How do I work out what my business is worth?
Preparing for a sale, attracting investment and measuring progress are just three reasons it’s useful to have an accurate and up-to-date valuation of your business.
However, as handy as a definitive figure can be, it can be incredibly difficult to determine. There are many methods of calculating the value of a business, each with its own set of complexities.
What makes a business valuable
To understand how worth is calculated, consider tangible and intangible assets of a company.
The tangibles are those which can be measured, counted or otherwise have a reasonably concrete price applied. That includes recent revenue, profit and cashflow, as well as stock levels, property, machinery and equipment, fixtures, fittings and vehicles.
The intangibles are the aspects of a business which are useful, valuable (or perhaps the opposite), but don’t have an obvious pounds and pence price tag.
Examples include the longevity of the business and its reputation, relationships with suppliers and goodwill with customers. It also includes the quality of products, services and employees, any licenses and patents the business holds, as well as the level of competition and the market’s barriers to entry, in addition to any perceived opportunities and threats in the near future.
There are a variety of methods of calculating the value of a business, for the purpose of this guide we’ll look at the four most common.
When valuing a business for sale, the buyer will have an interest in how much profit they can expect to make.
The price-to-earnings ratio takes previous post-tax profit and multiplies it by a figure usually between 5 and 10. This multiplier depends on a variety of factors, such as the size of the business, growth potential including the ability to enter new markets or introduce new products, the value of the brand, and the uniqueness of the operation. The multiplier will be reduced, for example, where an organisation is too reliant on its owner.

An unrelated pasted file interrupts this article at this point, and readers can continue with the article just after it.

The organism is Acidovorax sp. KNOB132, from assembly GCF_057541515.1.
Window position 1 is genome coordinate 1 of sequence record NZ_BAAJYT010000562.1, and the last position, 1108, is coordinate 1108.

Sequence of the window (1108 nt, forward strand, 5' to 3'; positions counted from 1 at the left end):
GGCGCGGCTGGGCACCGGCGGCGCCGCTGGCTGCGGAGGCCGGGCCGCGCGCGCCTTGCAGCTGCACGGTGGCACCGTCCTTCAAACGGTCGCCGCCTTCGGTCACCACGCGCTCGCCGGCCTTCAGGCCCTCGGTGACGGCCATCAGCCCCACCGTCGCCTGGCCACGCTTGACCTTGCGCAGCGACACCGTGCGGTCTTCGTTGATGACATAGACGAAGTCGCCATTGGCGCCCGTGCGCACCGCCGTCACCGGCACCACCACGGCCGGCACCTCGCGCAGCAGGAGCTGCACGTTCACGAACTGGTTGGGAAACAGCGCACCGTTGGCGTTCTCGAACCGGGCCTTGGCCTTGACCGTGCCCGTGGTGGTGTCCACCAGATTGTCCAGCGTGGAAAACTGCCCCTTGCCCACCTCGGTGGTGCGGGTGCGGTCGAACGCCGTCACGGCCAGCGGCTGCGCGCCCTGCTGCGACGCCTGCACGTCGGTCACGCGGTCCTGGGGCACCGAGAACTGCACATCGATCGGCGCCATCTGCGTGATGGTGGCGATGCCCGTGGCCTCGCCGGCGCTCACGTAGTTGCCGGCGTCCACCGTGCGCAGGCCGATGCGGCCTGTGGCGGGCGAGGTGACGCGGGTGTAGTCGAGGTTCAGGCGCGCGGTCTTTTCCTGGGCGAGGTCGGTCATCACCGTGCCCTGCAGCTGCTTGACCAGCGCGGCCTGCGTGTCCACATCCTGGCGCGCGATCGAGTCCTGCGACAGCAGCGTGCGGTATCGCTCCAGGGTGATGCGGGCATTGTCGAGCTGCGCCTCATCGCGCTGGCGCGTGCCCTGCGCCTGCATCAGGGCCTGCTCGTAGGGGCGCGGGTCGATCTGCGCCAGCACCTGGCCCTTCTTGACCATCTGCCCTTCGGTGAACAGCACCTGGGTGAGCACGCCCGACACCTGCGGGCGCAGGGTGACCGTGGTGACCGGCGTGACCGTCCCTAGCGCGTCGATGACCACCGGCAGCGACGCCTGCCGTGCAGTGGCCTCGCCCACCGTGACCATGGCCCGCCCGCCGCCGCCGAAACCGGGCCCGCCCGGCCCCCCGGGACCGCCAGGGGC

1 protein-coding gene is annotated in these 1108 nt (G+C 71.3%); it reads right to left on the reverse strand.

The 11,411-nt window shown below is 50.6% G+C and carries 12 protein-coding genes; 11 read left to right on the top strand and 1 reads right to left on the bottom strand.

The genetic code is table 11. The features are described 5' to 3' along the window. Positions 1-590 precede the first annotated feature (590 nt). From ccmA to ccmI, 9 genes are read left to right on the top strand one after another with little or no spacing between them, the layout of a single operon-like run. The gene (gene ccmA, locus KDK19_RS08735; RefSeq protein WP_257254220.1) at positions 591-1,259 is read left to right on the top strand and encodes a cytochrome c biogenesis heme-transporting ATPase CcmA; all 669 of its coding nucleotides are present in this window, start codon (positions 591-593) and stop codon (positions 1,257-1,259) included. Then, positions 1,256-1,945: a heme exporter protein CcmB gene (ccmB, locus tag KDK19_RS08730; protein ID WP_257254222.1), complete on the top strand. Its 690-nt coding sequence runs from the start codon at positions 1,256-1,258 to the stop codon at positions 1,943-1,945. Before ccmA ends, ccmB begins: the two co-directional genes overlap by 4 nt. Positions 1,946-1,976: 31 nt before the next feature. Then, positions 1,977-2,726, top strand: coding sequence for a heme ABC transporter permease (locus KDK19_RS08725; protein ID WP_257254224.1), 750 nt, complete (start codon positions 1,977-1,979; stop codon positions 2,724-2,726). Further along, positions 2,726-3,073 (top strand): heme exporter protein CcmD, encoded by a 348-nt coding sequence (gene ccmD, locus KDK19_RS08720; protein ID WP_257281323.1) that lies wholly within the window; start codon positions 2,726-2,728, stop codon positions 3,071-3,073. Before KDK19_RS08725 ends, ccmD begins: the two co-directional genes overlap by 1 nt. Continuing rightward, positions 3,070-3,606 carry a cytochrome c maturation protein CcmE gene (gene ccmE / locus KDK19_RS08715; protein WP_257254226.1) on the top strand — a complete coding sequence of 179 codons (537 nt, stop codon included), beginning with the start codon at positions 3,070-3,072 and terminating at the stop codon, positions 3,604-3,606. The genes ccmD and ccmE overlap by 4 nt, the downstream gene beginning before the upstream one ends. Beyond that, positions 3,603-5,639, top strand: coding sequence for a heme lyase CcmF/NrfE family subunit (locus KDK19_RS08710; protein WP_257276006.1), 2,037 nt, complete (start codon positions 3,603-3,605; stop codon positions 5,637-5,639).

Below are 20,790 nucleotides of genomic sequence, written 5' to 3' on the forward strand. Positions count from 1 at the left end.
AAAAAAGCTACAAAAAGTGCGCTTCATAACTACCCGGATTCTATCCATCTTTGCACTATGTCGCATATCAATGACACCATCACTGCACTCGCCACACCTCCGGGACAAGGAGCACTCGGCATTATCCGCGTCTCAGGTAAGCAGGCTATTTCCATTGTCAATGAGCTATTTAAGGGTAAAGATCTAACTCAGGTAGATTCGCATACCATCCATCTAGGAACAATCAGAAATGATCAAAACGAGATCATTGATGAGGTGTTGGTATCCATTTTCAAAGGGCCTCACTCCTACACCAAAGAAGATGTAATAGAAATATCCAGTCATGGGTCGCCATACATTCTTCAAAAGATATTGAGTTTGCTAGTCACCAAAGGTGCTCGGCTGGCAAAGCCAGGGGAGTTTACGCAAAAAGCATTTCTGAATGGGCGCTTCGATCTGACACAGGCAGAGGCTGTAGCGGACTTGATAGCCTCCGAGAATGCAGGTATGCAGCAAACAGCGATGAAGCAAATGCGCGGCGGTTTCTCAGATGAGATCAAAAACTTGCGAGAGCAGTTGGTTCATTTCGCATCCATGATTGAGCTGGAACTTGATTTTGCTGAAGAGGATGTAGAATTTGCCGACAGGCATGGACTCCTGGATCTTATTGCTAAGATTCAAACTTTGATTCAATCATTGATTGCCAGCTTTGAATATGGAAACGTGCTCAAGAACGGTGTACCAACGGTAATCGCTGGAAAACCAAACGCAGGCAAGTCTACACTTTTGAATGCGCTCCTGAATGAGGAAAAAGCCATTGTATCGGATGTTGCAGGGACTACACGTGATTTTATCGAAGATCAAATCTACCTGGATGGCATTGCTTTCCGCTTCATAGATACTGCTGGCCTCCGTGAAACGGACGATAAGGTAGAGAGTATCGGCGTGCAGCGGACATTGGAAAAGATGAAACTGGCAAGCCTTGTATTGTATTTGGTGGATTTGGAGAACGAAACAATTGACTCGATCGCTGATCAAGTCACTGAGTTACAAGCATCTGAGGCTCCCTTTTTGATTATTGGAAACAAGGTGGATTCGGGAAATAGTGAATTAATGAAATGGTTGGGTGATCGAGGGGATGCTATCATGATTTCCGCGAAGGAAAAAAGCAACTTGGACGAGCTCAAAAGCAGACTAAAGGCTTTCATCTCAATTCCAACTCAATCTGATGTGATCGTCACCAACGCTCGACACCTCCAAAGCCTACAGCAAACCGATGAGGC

While a useful tool, this ratio is imperfect as it uses historical data to predict the future.
How much would it cost to start a new business and build it to the level you’re at? That’s the entry cost of your business. Useful, as a potential buyer or investor can evaluate whether it would be easier to start from scratch. But again, this method doesn’t take into account such aspects as growth potential.
Great for an established business that’s heavy on tangibles. This valuation simply calculates the total value of all assets and subtracts current liabilities. This, however, pays no heed to the intangibles, and all their associated value or cost.
Useful for valuing new, growing or service-led organisations where there are few tangibles to take into account but plenty of brand value, growth potential and so on. This calculation values a business simply as an estimation of projected future cashflows. The price a buyer will pay is usually this figure, minus a certain percentage based on the risk that the cashflow may not materialise.
Which method is best?
Each of these four methods has merits as well as drawbacks. In truth, placing a value on an organisation is an incredibly complex matter, not least the valuation of a plethora of intangibles.
While it’s possible for owners to value their own business, it is highly advisable to engage the services of an expert, especially if the value will be used in the negotiation of a sale, or try to attract equity investment. There are simple too many variables, uncertainties and what ifs for inexperienced owners to obtain a true and accurate value.
If you’d like to value your business for a sale, to attract investment or simply to inform the board, speak to a Begbies Traynor advisor for impartial advice and assistance.
Martin has nearly 20 years’ corporate finance experience specialising in advising owner managed businesses. Martin has considerable experience advising on business sales as well as management buy-outs and acquisitions across a wide range of sectors and deal sizes.